On the other hand, a misshapen head doesn't always indicate craniosynostosis. For example, if the back of your baby's head appears flattened, it could be the result of your baby's sleeping on his or her back. The "Back to Sleep" campaign, co-sponsored by the National Institute of Child Health & Human Development, encourages parents to put healthy babies to sleep on their backs to reduce the risk of sudden infant death syndrome (SIDS). The campaign has resulted in more cases of misshapen heads. In this case, the flattening is a result of positional molding, not synostosis.
Your doctor will feel your baby's head for abnormalities, such as suture ridges, perform a physical exam and look for facial deformities. In addition, your doctor may order other tests, including :
- Imaging studies. X-rays or a computerized tomography (CT) scan of your baby's skull will show whether any sutures have fused. Fused sutures are identifiable by their absence because they're invisible once fused and by the ridging of the suture line.
- Genetic testing. If your doctor suspects your baby's misshapen skull is caused by an underlying hereditary syndrome, genetic testing may help identify the syndrome. Genetic tests usually require a blood sample. Depending on what type of abnormality your doctor is looking for, your baby may be required to give a hair, skin or other tissue sample, such as cells from the inside of the cheek. Your sample is then sent to a lab for analysis.
Babies with craniosynostosis, particularly those with an underlying syndrome, may develop increased intracranial pressure. Their skulls don't expand enough to make room for their growing brain. If untreated, increased intracranial pressure can cause blindness and brain damage. Rarely, it may be fatal.
In addition, facial deformities that affect the middle of the face may cause upper airway obstructions, compromising your baby's ability to breathe. Untreated, craniosynostosis may result in permanent head deformity.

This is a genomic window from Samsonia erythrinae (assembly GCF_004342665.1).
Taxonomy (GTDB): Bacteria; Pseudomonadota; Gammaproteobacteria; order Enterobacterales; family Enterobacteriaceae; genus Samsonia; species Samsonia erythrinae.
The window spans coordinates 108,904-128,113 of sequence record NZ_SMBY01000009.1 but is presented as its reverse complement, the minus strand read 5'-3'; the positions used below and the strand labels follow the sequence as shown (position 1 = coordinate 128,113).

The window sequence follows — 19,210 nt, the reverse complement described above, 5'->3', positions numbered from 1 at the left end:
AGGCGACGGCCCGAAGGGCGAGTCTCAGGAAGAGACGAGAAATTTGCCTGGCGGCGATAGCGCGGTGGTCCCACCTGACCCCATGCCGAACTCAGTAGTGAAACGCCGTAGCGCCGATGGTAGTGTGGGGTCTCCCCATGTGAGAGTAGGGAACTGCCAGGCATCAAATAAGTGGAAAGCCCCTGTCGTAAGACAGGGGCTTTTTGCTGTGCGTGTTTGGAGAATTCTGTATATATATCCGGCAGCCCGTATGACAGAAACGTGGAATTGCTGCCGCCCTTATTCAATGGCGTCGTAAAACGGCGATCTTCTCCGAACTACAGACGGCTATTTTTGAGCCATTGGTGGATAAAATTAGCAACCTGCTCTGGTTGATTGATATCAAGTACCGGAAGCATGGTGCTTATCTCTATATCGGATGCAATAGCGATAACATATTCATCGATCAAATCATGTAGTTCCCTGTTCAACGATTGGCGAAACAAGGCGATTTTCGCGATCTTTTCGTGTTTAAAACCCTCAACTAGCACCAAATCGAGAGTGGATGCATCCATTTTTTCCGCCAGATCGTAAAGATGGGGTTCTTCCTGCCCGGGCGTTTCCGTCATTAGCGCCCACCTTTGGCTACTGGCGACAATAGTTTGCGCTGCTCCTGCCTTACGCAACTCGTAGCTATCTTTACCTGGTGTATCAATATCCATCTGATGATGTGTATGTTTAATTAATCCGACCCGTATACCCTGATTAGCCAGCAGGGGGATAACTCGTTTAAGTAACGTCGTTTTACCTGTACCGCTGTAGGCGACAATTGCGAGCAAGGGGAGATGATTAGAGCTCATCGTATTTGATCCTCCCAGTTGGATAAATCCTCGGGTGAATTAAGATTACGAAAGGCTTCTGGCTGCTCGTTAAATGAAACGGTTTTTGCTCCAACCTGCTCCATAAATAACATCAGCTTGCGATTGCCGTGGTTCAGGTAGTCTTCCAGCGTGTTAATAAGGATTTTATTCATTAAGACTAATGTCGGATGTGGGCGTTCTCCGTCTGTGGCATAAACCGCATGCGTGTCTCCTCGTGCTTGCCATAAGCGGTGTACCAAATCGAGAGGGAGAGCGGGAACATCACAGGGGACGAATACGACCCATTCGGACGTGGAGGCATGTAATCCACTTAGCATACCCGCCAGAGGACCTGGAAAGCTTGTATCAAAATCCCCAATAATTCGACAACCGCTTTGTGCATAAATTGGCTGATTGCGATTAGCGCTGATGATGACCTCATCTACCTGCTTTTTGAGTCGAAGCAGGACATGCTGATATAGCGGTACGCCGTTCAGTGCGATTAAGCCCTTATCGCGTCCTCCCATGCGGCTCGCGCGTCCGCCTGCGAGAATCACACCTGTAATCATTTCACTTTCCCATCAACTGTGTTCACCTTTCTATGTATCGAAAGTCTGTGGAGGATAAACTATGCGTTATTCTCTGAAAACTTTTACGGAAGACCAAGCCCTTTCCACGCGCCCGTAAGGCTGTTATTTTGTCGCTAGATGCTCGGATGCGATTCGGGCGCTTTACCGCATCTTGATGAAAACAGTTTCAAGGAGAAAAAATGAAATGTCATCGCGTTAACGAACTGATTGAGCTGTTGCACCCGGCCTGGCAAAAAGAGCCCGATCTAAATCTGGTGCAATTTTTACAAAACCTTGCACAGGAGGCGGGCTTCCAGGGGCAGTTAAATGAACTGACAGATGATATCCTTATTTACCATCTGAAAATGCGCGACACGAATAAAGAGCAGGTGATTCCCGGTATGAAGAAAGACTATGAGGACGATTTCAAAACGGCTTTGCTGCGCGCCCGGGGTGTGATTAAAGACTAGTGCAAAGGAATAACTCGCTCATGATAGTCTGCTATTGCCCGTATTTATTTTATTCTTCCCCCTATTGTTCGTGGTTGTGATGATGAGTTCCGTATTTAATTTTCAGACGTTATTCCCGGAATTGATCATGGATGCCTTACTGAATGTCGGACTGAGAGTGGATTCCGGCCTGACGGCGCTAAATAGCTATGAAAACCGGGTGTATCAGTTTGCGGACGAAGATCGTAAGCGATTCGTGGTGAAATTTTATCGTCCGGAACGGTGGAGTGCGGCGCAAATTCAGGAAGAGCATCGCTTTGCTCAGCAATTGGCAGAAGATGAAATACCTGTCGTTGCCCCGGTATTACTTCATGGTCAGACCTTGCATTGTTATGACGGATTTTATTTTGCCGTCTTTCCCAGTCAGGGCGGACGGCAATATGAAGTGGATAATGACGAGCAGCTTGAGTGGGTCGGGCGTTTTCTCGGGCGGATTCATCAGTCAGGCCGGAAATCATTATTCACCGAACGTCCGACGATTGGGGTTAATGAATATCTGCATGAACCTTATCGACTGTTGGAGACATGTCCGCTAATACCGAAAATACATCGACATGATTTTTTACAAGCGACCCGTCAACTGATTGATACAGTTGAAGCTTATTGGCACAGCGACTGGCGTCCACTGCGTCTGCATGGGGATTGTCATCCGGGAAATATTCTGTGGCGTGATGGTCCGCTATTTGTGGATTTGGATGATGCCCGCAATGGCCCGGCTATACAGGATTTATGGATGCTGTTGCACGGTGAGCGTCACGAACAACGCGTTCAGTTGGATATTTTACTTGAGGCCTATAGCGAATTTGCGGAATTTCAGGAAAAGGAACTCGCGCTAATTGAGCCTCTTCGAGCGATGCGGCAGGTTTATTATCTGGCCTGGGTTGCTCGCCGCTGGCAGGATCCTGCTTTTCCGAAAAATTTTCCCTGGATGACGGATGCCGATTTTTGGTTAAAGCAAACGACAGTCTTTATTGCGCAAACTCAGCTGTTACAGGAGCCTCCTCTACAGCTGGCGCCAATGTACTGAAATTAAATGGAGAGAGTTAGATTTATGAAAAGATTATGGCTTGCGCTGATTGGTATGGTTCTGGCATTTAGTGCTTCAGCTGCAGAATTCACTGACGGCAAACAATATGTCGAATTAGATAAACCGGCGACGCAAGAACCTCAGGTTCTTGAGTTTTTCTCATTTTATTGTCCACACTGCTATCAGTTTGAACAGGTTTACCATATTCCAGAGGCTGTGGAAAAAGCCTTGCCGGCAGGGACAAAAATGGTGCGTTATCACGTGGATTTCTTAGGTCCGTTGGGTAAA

Mild cases of craniosynostosis — those that involve only one suture and no underlying syndrome — may require no treatment. Skull abnormalities may become less obvious as your infant grows and develops hair.
For other infants, surgery, usually during infancy, is the primary treatment for craniosynostosis. However, the type and timing of surgery depend on the type of synostosis and whether there's an underlying syndrome.
The purpose of surgery is to relieve pressure on the brain, create room for the brain to grow normally and improve your child's appearance. A team that includes a specialist in surgery of the head and face (craniofacial surgeon), and a specialist in brain surgery (neurosurgeon) often performs the surgery.
Traditional surgery. The surgeon makes an incision in your infant's scalp and reshapes the affected portion of the skull. Sometimes, plates and screws, often made of material that absorbs over time, are used to hold the bones in place. Surgery, which is performed under general anesthesia, may take up to seven hours.
After surgery, your infant remains in the hospital for at least three days. Some temporary facial swelling is common after surgery. Complications are rare. Some children may require a second surgery later on because the synostosis recurs. Also, children with facial deformities often require future surgeries to reshape their faces.
- Endoscopic surgery. This less invasive form of surgery isn't an option for everyone. But in certain cases, the surgeon may use a lighted tube (endoscope) inserted through one or two small scalp incisions over the affected suture. The surgeon then opens the suture to enable your baby's brain to grow normally. Endoscopic surgery usually takes about an hour, causes less swelling and blood loss, and shortens the hospital stay, often to one day after surgery.
If your baby has an underlying syndrome, your doctor may recommend regular follow-up visits after surgery to monitor head growth and check for increased intracranial pressure.
|Please be aware that this information is provided to supplement the care provided by your physician. It is neither intended nor implied to be a substitute for professional medical advice. CALL YOUR HEALTHCARE PROVIDER IMMEDIATELY IF YOU THINK YOU MAY HAVE A MEDICAL EMERGENCY. Always seek the advice of your physician or other qualified health provider prior to starting any new treatment or with any questions you may have regarding a medical condition.